The only time I took a vets suggestions is when my dog was vomiting 4 times a week and losing weight They put him on a fish and potato diet. Cone to find he can't tolerate fish :/ when he went in for a check, they said, well we put you on a prescriptions diet but for SOME reason, you took him off. That's the only time i all but yelled at my vet that it made him a million times worse and he was vomiting 7 times a week not only 4. They said I should have come back for another prescription, sorry, not paying $30 for 5 lbs of food yeah, never taking their suggestions again
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Old 02-23-2013, 08:58 AM   #25 (permalink)
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rabbit hound & gatos (which seems to be like gold--i am almost never able to get it, it's back-ordered everywhere so it must be popular)
More like supply shortage than popularity...rabbit is one of those proteins that is always in short supply. Makes no sense when rabbits multiply like crazy
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Old 02-24-2013, 04:28 PM   #26 (permalink)
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But, if you could find a vet that was knowledgeable about nutrition AND was great "where it counts" wouldn't changing be a great idea? I think something as basic as nutrition is "where it counts". Lots of illnesses and issues are caused/cured by nutrition. If they don't understand that basic idea, then what good are they?
If I were choosing between two otherwise equally good vets and one had a solid understanding of nutrition and the other didn't, of course I would choose the knowledgeable nutritionist.

I've never been in a position where I had that many qualified veterinary options, though, so I've had to accept that I can't have everything in a vet.

That being the case, I would choose the better diagnostician over the most knowledgeable about nutrition (assuming neither vet was the best at both skills) because I can research and choose diet for my own household much more easily than I can diagnose and treat illness myself.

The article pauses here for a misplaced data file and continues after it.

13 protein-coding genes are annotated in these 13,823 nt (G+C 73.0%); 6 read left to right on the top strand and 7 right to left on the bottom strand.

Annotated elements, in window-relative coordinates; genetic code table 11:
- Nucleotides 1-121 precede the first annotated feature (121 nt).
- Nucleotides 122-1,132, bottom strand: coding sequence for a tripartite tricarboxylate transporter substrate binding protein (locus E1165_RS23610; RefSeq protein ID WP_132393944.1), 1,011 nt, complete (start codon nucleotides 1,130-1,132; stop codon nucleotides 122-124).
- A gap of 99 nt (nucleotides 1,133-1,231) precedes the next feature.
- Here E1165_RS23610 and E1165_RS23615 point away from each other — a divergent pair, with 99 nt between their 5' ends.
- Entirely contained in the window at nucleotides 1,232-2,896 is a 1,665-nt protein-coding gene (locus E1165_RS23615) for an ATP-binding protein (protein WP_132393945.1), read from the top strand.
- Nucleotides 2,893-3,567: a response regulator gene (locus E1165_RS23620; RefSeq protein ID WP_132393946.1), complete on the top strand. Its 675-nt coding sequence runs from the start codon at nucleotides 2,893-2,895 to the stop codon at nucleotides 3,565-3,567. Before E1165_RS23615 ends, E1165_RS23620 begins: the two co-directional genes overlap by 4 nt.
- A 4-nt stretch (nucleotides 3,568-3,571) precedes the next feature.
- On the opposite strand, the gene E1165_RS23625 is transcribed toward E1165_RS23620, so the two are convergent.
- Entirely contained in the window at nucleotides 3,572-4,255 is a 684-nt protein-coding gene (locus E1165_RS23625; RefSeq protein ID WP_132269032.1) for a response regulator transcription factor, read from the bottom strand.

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Old 02-24-2013, 06:19 PM   #27 (permalink)
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I had a vet tell me that they strongly prefer dry food. When I asked why, they said it contains more nutrients. Wow. How many years of school and that's the best reason they can come up with??

I nicely explained my reasoning for feeding wet food (less fillers and grains, higher protein, much higher moisture content etc) and said that, of course, it really depends on the brand that you feed and ingredients. The vet said I should add some kibble into their diet but couldn't give me any real reasons for doing so. Won't be going back to that vet!
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Old 02-24-2013, 07:18 PM   #28 (permalink)
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I had a vet tell me that they strongly prefer dry food.
I had this happen with Simon so it'd be about 7-8 years ago. The reason the vet gave me back then was that in cats who are susceptible to teeth plaque or tartar (can't remember which), the wet food can exacerbate the condition.

I think most vets have changed their tune since then.
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Old 02-24-2013, 08:20 PM   #29 (permalink)
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Default Vet thinks grain-free is a fad

The first vet I took my cats two said this. They said its s marketing scheme and grain free was a fad. She said it is too high in protein and calories causing weight gain. That was just when I said grain free dry. When I said I switched them to wet she shook her head and said I'm setting them up for illness... Rotten teeth and other 'health issues' that she didn't mention(because there are none). I got into a heated argument that lead to no where and just made me frustrated. I was also pushed into a prescription diet for a short time and when I said it didn't work she called me a liar and said I'm killing my cats by feeding them a high protein food. I haven't taken them to a vet since.